Q: Which fire extinguisher for electrical fires, such as a computer in the office?
A: The CO2 fire extinguisher is suitable for use on fires involving electrical equipment.
Q: Which fire extinguisher for petrol?
A: ABC Dry Powder (As advised for forecourts)
Q: Which fire extinguisher for material?
A: Water fire extinguisher / Foam
Q: Which fire extinguisher for waste paper or cardboard?
A: Water fire extinguisher / Foam
Q: 
British Standards EN3 requires all extinguishers to be colour coded to what percentage of the extinguisher?
A: A minimum of 90% of the extinguisher body must be red. A concession was made in the latest standard for a small zone of colour to be available on the body of the extinguisher to further help identify the contents of the extinguisher. A colour zone of up to 10% of the surface area of the extinguisher (with a minimum of 3%) can be positioned on the top half of the front of the extinguisher body and be visible from a 180 degree angle.

Q: What else do I need to satisfy a fire risk assessment?
A: 
Each fire risk assessment is unique, however standard advice is that aside from fire extinguishers you should also have correctly installed and maintained smoke alarms, emergency lighting, and clear signage.

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Furthermore: Using a Fire Extinguisher

We’ve talked a lot about the types of fire extinguishers available and what they’re used for but do you know how to use one? You may have one at work, in the home or even in your car, but knowing how to use one is another matter.

All extinguishers will have a guide on how to use that particular product, but in an emergency situation it’s always beneficial to have prior knowledge of how an extinguisher works. Most are used in a very similar way, and standards have been adopted. However, appropriate training is always advised prior to the event of using an extinguisher.

Your place of business should have a Responsible Person designated to ensure fire risk assessments are carried out, appropriate equipment is installed and everyone is trained in the use of fire extinguishers and relevant emergency protocol. The appropriate type of fire extinguisher should be installed within a short distance from any reported risks. Before using a fire extinguisher you should first be adequately trained and must check the coloured panel to ensure that you are using the correct extinguisher for the class of fire, and if a pressure gauge is present check that the needle is in the green area. If this is a fire you are equipped to fight, move to the proper distance from the fire for the extinguisher range, and stand with your back to an exit.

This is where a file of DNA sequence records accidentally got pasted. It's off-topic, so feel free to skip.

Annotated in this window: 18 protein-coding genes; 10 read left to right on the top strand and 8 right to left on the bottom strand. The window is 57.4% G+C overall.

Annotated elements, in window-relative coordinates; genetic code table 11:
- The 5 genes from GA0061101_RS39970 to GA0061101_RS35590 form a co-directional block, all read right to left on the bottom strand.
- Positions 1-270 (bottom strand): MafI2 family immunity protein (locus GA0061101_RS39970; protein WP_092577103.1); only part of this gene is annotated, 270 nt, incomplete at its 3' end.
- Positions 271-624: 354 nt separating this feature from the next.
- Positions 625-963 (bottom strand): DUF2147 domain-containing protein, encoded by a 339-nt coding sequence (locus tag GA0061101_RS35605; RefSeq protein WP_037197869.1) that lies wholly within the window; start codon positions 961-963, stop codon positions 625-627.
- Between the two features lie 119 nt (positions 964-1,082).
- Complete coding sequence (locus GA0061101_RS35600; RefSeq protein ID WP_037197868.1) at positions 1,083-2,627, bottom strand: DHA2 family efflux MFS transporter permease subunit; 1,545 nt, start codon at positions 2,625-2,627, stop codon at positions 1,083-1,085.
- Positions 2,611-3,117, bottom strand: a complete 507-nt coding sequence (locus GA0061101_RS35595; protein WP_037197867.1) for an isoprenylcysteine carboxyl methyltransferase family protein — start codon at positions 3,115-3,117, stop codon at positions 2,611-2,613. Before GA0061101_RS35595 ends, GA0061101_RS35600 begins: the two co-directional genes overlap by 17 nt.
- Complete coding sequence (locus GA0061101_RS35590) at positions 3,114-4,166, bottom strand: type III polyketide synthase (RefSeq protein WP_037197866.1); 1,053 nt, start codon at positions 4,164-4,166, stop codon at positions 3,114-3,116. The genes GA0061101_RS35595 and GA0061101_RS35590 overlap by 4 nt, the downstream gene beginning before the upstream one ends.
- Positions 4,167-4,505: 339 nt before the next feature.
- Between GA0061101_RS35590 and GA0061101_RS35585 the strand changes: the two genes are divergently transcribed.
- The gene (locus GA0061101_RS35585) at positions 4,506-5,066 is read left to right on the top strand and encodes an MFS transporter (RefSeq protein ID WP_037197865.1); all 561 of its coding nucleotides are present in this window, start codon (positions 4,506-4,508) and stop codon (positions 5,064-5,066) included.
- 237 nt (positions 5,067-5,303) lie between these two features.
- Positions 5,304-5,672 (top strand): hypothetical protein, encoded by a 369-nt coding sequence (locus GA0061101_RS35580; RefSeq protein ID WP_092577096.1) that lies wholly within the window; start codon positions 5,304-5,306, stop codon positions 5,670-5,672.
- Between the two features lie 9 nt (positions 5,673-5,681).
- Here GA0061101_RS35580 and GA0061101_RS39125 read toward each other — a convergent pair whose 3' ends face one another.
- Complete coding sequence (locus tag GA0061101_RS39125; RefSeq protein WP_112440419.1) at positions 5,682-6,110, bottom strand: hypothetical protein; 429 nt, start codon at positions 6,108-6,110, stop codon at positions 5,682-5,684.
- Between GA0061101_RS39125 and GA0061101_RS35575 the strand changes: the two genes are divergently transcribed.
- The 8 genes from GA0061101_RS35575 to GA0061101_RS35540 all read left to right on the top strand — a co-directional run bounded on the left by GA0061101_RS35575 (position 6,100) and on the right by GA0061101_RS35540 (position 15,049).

Once you’ve decided that you are using the correct extinguisher for the type of fire, you’ve checked that it is pressurised (if a dial is present the needle should be in the green), and you’ve determined that the fire is small enough to be tackled, you can begin. PASS is the acronym used to remember the process.

  1. P- Pull the pin from the handle, this will then break the seal enabling you to use it
  2. A- Aim the hose of the extinguisher at the fire’s base as you'll want to extinguishers the fire at the source
  3. S- Squeeze the lever slowly, applying consistent pressure
  4. S- Sweep the hose from side to side, covering the source of the fire evenly. Move closer as the fire dies down.

Always ensure you stand a safe distance away from the fire. If the fire is still burning after partaking in the P.A.S.S method you should immediately evacuate and contact the fire brigade. 

In the event that the flames flare up, back away and repeat. If the flames are not out by the time the extinguishing agent has been fully discharged, leave immediately. If in any event you are unsure of your ability to contain the fire the safest option is to evacuate and let the fire services deal with the situation.

We offer a comprehensive selection of services from fire risk assessments all the way through to extinguisher installation and maintenance. Everything you need to keep you safe. If you have any queries please call 0800 316 1469 and our dedicated staff will help you find what you need.

With this knowledge to hand, you’ll be able to act quickly and efficiently should a fire break out at your home or work.

Handy Printable Guide: Fire Extinguisher Usage Chart

fire extinguisher guide